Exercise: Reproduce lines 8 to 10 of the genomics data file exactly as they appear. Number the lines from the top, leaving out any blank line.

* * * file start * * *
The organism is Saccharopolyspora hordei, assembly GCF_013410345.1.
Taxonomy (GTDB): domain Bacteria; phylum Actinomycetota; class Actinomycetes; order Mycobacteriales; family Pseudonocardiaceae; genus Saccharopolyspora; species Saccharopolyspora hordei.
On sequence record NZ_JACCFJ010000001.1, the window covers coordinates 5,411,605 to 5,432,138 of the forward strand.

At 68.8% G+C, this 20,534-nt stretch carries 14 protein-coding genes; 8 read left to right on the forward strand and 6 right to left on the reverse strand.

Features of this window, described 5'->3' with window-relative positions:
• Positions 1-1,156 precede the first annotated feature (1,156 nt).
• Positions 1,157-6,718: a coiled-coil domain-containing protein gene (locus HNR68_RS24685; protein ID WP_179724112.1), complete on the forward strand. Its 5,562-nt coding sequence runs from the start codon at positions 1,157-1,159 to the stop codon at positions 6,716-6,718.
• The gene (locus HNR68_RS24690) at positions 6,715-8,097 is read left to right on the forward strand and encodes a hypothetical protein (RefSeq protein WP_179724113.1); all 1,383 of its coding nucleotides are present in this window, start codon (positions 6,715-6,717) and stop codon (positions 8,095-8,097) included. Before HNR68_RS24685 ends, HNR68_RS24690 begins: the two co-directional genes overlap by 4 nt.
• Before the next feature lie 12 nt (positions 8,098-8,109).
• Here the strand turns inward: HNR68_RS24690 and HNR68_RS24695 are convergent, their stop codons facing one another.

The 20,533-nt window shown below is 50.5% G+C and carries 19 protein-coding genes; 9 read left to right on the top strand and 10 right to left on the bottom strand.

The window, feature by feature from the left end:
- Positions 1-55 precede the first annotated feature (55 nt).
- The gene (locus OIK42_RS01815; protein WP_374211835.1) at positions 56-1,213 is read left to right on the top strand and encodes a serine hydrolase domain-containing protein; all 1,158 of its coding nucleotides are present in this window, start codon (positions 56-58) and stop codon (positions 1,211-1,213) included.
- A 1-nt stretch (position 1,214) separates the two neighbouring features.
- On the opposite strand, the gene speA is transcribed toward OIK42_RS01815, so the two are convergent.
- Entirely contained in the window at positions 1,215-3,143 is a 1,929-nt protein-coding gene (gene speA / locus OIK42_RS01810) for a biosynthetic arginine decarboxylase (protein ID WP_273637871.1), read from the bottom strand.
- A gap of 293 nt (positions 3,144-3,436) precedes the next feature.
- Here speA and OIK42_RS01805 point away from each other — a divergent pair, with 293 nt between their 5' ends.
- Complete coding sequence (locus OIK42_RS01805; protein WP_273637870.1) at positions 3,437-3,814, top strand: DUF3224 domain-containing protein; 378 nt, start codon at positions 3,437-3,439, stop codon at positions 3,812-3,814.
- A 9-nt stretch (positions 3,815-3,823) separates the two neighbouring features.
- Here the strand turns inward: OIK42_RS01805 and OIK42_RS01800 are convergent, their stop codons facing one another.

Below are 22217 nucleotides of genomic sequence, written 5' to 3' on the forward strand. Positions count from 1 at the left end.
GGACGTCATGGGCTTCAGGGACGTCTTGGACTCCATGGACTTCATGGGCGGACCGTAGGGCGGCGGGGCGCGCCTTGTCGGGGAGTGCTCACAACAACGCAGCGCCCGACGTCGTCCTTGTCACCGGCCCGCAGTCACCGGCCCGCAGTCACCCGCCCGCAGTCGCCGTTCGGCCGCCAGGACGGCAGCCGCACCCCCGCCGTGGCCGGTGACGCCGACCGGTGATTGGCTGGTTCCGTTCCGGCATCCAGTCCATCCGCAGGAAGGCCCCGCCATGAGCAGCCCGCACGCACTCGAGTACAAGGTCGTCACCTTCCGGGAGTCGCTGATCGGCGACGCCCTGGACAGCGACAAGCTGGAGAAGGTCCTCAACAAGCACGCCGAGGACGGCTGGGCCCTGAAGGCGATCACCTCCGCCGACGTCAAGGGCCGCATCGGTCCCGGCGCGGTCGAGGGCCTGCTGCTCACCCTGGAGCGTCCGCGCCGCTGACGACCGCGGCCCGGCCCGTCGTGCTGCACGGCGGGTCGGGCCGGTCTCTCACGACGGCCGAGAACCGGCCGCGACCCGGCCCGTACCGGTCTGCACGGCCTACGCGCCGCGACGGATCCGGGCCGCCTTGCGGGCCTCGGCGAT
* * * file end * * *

• The gene (locus HNR68_RS24690) at positions 6,715-8,097 is read left to right on the forward strand and encodes a hypothetical protein (RefSeq protein WP_179724113.1); all 1,383 of its coding nucleotides are present in this window, start codon (positions 6,715-6,717) and stop codon (positions 8,095-8,097) included. Before HNR68_RS24685 ends, HNR68_RS24690 begins: the two co-directional genes overlap by 4 nt.
• Before the next feature lie 12 nt (positions 8,098-8,109).
• Here the strand turns inward: HNR68_RS24690 and HNR68_RS24695 are convergent, their stop codons facing one another.